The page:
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Review: The Mountains Sing, by Nguyen Phan Qué Mai
Algonquin, 2020. 342 pp. $27

During the early 1970s, the waning years of American involvement in the Vietnam War, Tran Dieu Lan tells her granddaughter why their family lives now in Ha Noi, how they came to lose their prosperous farm, and about the several wars that have dispersed their family — they pray not permanently. It’s a mind-boggling story, full of senseless violence, courage, excruciating suffering, and an indomitable will not just to survive but to hope for better times. And even as Dieu Lan tells it, the Americans are still trying (in the inimitable phrase of General Curtis LeMay) to “bomb the Vietnamese back to the Stone Age,” while the Ha Noi government demands ever-increasing sacrifices and punishes defeatists.

The content of these stories provide the main reason to read The Mountains Sing. The Vietnam War, which I remember well from my teenage and young adult years, matters greatly to me, and I want to know more about “the other side.” To an extent, this novel fills that gap, so I recommend it despite its many flaws.

I don’t see a novel here, but a fictional memoir, if you will, based on the author’s family lore and anecdotes she collected. Nothing wrong with that, but there’s no unifying plot, just plot points, a bushel of them, about life under the French colonials, Japanese invaders during World War II, and the Ha Noi government, both in the 1950s and later. (Note an elision, the relative absence of Americans as aggressors, which I’ll get to in a minute.) It’s Vietnam’s painful history on display, and the occasional kindness or lenience provides a sharp contrast.

U.S. Army photographer Ronald L. Haeberle’s March 1968 photo of the My Lai massacre, in which American troops killed hundreds of civilians, prevented the army from hushing it up. Apparently, Haeberle had two cameras–one official, one personal–and this photo came from the latter (courtesy U.S. Army via Wikimedia Commons; public domain)

The most memorable episode concerns the so-called Land Reform of 1955, presumably intended to root out “exploitive capitalists,” a euphemism that excuses terror, whose aftermath reverberates in agonizing ways. Another gripping section portrays traveling the Ho Chi Minh Trail, by which the north supplied its military effort in the south, and which I’ve seen in documentaries but never in fiction.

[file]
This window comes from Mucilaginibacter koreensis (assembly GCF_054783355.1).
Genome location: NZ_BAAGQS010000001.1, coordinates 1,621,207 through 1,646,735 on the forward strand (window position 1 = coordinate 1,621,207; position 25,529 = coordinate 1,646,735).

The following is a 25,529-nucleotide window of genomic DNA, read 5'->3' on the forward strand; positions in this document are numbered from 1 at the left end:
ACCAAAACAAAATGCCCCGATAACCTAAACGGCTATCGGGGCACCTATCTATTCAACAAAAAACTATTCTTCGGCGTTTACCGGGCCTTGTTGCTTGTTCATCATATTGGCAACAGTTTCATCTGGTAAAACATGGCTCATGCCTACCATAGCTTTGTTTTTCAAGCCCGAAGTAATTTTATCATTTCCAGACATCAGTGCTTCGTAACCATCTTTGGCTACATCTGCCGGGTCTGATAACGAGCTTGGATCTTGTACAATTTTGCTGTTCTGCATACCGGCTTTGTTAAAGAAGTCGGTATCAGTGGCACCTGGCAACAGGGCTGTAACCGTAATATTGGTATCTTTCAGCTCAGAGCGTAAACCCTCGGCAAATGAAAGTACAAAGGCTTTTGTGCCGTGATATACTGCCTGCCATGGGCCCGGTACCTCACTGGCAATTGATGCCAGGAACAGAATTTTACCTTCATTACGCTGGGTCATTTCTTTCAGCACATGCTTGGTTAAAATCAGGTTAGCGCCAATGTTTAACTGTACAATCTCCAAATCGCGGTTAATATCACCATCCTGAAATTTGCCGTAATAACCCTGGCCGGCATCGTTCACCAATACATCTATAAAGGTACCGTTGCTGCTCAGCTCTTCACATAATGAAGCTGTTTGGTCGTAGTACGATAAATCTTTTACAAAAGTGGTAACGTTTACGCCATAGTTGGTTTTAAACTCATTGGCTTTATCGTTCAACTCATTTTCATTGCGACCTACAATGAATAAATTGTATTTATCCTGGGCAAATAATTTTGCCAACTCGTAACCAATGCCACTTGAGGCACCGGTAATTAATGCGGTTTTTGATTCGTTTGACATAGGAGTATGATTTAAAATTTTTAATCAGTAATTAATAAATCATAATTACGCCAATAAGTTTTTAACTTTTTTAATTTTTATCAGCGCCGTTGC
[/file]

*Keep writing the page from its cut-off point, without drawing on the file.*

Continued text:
I also like the renderings of everyday life, ingenious, appalling, or both. You see the bicycle repairman who fixes flats using materials like toothpicks; you learn the types of roots, berries, and insects you have to forage when you’re on the run. I also like the many aphorisms that appear in dialogue, like, “One bite when starving equates one bundle when full,” or, “Perseverance grinds iron into needles.”

There’s a difference between story content and storytelling, though, and here’s where the novel falters. Qué Mai sets up plenty of emotional conflicts but has trouble deepening or staying with them. Sometimes her prose undermines her effort, as with transitions like this: “Those who killed him wanted to uproot and erase our family. I couldn’t let that happen.” Further, the Tran family and those who help them seem highly idealized. They all try to do the right thing; no grudge ever goes unreconciled; and despite a horrific war and limitless suffering, nobody holds onto hatred, especially not toward the most conspicuous perpetrators. Villains, meanwhile, are all bad.

However, the most curious way the author protects her characters involves the war itself. To no surprise, all the men are conscripted, but the narrative never shows them killing a single enemy soldier. One recruit witnesses an ambush of American GIs bathing, but he’s too sick with malaria to pull the trigger himself, and he feels only sympathy for the victims. Aside from the bombing raids; a parenthetical mention that American firepower killed three million Vietnamese; and a brief section about the defoliant Agent Orange, you’d barely know Americans ever fought in or injured Vietnam. South Vietnamese troops commit the only war crime presented as such.

This is the elision I referred to, which also seems to glide over the French colonial power before and after World War II. The Ha Noi government appears far worse than anyone else, but it’s rather strange to have characters openly prefer democracy over their own dictatorship, when the democratic government is the one dropping the bombs. If the narrative had dealt squarely with that contradiction, the novel might have had a chance to soar, but that grappling never happens. Instead, I’m left wondering whether the author wishes to whitewash her soldier characters from any killing they might have done; avoid offending American readers (whom I doubt would blame her for showing Vietnamese defending their country); or focus solely on the pity of war for all participants. Whatever the reason, soft-pedaling American evil while condemning all other kinds twists the narrative’s moral compass, when morality is the entire point.

Nevertheless, The Mountains Sing matters for its content, and if you’re at all curious about Vietnam, I suggest you read it.

Disclaimer: I obtained my reading copy of this book from bookshop.org, an online retailer that splits its receipts with independent bookstores.